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Canberra Architect

Granny Flats, Studios and Secondary Residences

By Green architecture, Green Factsheet, Modular housing & Granny flats
Are you considering building a studio? Lots of people are interested in putting a studio or a granny flat (GF) onto their property and we thought it would be helpful to run through some of the issues that need to be considered when doing this. Common reasons for a granny flat or smaller ‘secondary residence’ (ACT planning term for a granny flat) include; generating additional rental income, accommodation for ageing parents or separation from teenage children. Building a secondary residence can be thought of as a sustainable exercise, as rather than purchasing additional land, you can utilise existing infrastructure and provide housing diversity by introducing new contemporary suburban houses. Sadly, many secondary dwellings don’t eventuate due to the expense involved in complying with sometimes onerous legislation, particularly in the ACT. Secondary residences in the ACT Secondary residences in the ACT must comply with the Residential Zones Development code and the Single Dwelling Housing Development Code.There are two ways to go about putting an additional residence on your block in the ACT; either as a dual occupancy or a secondary residence. A dual occupancy must comply with the Multi Unit Housing Development Code and is only possible on blocks bigger than 800m2 in RZ1 (Residential Zone 1) A secondary residence (GF) can be built on any block larger than 500m2, may be less costly in terms of government fees and cannot be sold separately. A secondary residence must also be designed…
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Single Glazing or Double Glazing – Which is better?

By Energy Efficiency, Glazing, Green Factsheet
The question of single or double glazing to the north is an interesting one. Naturally, double glazing provides better insulation, but it also reduces the amount of solar radiation (heat) coming in to the building, so there is a trade-off. The amount of glazing in a Strine home is maximised on the north elevation, to achieve as close as possible to 100% of the north facade. This is most unusual when compared to standard housing designs. It means that there is a lot more glass in a Strine home. Maximising the glazing to the north takes full advantage of the solar heat gain in winter. The figures below indicate that single glazing is better than double glazing on the north face of a well-designed passive solar house. They explain why in Strines three decades long experience that single glazing (of course with drapes for insulation) to the north works well in the Canberra region climate and doesn’t warrant the extra expense of double glazing. In fact, we always get comments that our homes are lovely and hot in the middle of a sunny winter’s afternoon! That’s when the high thermal mass of a Strine concrete home is essential to store all that free solar heat. The Solar Heat Gain Coefficient (SHGC) for Canberra winter days is very significant because of the clear skies and sunny days. Around noon Canberra gets approximately 800 watts (that’s 0.8 of a kilowatt) per square…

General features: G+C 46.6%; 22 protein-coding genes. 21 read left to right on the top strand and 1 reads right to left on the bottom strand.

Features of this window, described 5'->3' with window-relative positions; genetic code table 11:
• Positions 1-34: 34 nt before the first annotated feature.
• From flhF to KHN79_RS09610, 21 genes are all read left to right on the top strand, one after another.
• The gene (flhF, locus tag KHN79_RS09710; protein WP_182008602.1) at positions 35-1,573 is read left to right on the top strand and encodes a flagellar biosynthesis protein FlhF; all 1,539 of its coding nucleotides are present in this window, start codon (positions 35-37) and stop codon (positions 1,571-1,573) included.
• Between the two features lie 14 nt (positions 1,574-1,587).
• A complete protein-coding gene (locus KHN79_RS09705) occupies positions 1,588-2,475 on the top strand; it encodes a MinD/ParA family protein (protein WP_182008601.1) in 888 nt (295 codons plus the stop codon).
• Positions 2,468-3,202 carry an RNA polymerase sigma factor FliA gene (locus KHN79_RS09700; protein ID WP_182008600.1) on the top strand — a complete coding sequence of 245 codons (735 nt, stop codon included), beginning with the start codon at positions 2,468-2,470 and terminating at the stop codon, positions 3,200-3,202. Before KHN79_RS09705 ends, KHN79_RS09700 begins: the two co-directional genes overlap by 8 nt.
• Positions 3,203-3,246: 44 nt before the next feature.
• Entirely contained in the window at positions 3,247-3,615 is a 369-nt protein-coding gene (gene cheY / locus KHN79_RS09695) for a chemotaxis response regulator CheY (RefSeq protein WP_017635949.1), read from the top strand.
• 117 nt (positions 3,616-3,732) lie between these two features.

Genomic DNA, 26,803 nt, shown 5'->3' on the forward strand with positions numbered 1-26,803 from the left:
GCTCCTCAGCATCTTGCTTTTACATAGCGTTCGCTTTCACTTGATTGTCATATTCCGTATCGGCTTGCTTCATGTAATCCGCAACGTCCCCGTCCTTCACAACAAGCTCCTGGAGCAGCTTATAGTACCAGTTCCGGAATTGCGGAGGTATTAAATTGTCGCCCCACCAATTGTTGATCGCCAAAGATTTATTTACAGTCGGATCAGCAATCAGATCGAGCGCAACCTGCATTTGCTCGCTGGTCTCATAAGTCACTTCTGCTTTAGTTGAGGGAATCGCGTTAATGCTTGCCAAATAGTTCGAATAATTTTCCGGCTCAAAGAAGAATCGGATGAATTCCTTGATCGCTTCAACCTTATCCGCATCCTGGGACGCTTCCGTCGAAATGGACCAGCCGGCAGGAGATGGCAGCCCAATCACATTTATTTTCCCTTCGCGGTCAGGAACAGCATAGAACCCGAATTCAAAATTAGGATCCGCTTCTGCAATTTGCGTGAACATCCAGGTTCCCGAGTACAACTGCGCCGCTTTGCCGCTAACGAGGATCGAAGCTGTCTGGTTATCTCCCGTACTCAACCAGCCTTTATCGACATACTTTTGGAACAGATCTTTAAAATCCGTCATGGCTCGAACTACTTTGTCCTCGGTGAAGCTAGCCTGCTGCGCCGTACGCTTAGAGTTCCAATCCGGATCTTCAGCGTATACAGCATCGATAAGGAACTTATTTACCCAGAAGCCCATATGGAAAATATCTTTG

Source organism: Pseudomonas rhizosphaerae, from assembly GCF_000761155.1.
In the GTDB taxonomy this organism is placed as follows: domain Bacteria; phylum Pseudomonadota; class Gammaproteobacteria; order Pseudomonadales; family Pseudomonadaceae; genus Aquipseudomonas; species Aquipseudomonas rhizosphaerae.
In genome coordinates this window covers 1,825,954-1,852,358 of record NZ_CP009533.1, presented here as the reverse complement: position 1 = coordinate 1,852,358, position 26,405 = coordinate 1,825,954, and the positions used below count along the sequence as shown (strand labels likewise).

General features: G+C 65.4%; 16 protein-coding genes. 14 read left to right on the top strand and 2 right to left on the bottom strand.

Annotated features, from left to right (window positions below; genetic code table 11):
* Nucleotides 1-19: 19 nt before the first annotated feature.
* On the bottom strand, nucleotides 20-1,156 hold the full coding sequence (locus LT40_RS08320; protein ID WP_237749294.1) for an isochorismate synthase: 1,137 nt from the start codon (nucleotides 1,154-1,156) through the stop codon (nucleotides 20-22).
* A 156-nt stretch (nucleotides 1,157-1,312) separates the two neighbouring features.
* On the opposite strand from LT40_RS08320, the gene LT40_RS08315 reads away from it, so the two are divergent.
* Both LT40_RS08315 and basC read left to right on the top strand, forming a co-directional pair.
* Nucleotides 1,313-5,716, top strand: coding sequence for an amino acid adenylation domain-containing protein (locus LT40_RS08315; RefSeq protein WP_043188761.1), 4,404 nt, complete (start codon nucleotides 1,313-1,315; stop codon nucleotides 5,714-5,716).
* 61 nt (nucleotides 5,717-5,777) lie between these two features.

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If passive solar design is so good why isn’t everyone doing it?

By Green Factsheet, Green living, Passive Solar, Reduce heating & cooling costs
Here at Strine Environments, we are sometimes asked by new clients why, if passive solar design is so good, isn’t everyone doing it? To which we say good question! We believe it comes down to a few key issues, which revolve around a lack of education and misconceptions. Misconceptions A common misconception is that if a house is sustainable, then style will have to be compromised. Surely they can’t coexist because eco-friendly, green energy homes are the provenance of dyed-in-the wool greenies who are not concerned with sharp, contemporary architectural design. Right? They just want to save the planet, which is all well and good, but surely it can’t be beautiful too? Well leaving the stereotypes that surround ‘greenies’ to one side, the answer is of course no. Strine’s passive solar designed homes have been fine-tuned over many years by owner and director Ric Butt, a highly awarded architect in Australia and internationally.  Strine’s homes are about creating comfort for the owners by keeping the inside temperature close to 20º in winter and summer, but the science that goes into this is not visible to the naked eye. To achieve year-round temperature stability, we have developed our own insulated precast concrete panels that allow us to provide high performance thermal mass. If you went into a Strine home you wouldn’t be able to pick if the walls were concrete or plasterboard as you have the option to paint or leave…
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